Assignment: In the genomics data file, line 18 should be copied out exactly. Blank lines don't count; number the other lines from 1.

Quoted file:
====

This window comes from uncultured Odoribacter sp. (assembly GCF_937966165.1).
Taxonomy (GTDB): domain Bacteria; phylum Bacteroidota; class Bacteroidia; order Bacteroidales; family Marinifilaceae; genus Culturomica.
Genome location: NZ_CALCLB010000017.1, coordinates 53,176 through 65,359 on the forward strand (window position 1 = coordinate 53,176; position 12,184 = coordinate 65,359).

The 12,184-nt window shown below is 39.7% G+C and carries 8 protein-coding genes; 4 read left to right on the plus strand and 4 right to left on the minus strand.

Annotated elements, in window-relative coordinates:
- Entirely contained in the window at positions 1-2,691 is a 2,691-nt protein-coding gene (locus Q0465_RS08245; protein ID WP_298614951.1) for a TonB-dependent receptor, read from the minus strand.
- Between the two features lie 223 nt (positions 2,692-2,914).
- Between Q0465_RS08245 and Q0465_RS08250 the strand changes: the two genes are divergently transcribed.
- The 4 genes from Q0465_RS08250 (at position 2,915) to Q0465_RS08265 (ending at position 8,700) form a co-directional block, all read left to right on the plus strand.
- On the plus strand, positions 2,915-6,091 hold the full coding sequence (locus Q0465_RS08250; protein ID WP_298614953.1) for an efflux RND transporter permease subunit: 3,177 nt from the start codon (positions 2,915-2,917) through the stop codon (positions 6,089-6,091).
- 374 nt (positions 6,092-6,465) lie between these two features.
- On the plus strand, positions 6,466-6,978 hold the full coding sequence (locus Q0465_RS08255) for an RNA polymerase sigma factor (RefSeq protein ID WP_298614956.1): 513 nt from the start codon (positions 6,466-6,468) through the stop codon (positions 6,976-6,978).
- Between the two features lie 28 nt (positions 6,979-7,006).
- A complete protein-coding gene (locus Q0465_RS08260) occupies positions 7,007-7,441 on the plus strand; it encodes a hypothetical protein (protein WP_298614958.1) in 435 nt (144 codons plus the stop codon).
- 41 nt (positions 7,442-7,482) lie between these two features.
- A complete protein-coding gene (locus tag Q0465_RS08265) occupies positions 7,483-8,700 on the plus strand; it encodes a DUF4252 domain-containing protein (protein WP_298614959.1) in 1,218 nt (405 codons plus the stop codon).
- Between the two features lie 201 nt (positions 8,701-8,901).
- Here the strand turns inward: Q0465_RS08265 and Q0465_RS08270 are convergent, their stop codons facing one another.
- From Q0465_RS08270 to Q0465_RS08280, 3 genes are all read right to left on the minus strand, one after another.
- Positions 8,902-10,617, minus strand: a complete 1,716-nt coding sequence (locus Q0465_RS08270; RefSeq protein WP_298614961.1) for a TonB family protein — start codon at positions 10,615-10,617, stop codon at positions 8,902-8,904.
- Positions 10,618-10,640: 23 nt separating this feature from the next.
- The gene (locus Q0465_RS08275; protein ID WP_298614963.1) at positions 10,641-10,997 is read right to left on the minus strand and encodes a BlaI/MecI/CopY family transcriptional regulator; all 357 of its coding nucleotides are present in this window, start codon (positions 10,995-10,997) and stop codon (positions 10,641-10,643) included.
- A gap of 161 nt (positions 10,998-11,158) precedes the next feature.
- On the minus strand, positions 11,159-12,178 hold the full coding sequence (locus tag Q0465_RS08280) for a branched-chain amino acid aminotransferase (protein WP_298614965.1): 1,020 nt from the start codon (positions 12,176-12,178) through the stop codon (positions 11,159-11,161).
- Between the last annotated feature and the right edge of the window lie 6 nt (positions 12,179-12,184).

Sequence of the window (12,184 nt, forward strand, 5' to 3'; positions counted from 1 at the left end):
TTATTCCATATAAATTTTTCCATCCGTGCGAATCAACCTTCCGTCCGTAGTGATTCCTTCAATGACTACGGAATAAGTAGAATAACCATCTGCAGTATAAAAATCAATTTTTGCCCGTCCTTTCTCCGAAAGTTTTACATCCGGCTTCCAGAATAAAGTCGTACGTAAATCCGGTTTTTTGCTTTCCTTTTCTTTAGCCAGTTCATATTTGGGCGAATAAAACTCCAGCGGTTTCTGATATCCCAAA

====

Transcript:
- Here the strand turns inward: Q0465_RS08265 and Q0465_RS08270 are convergent, their stop codons facing one another.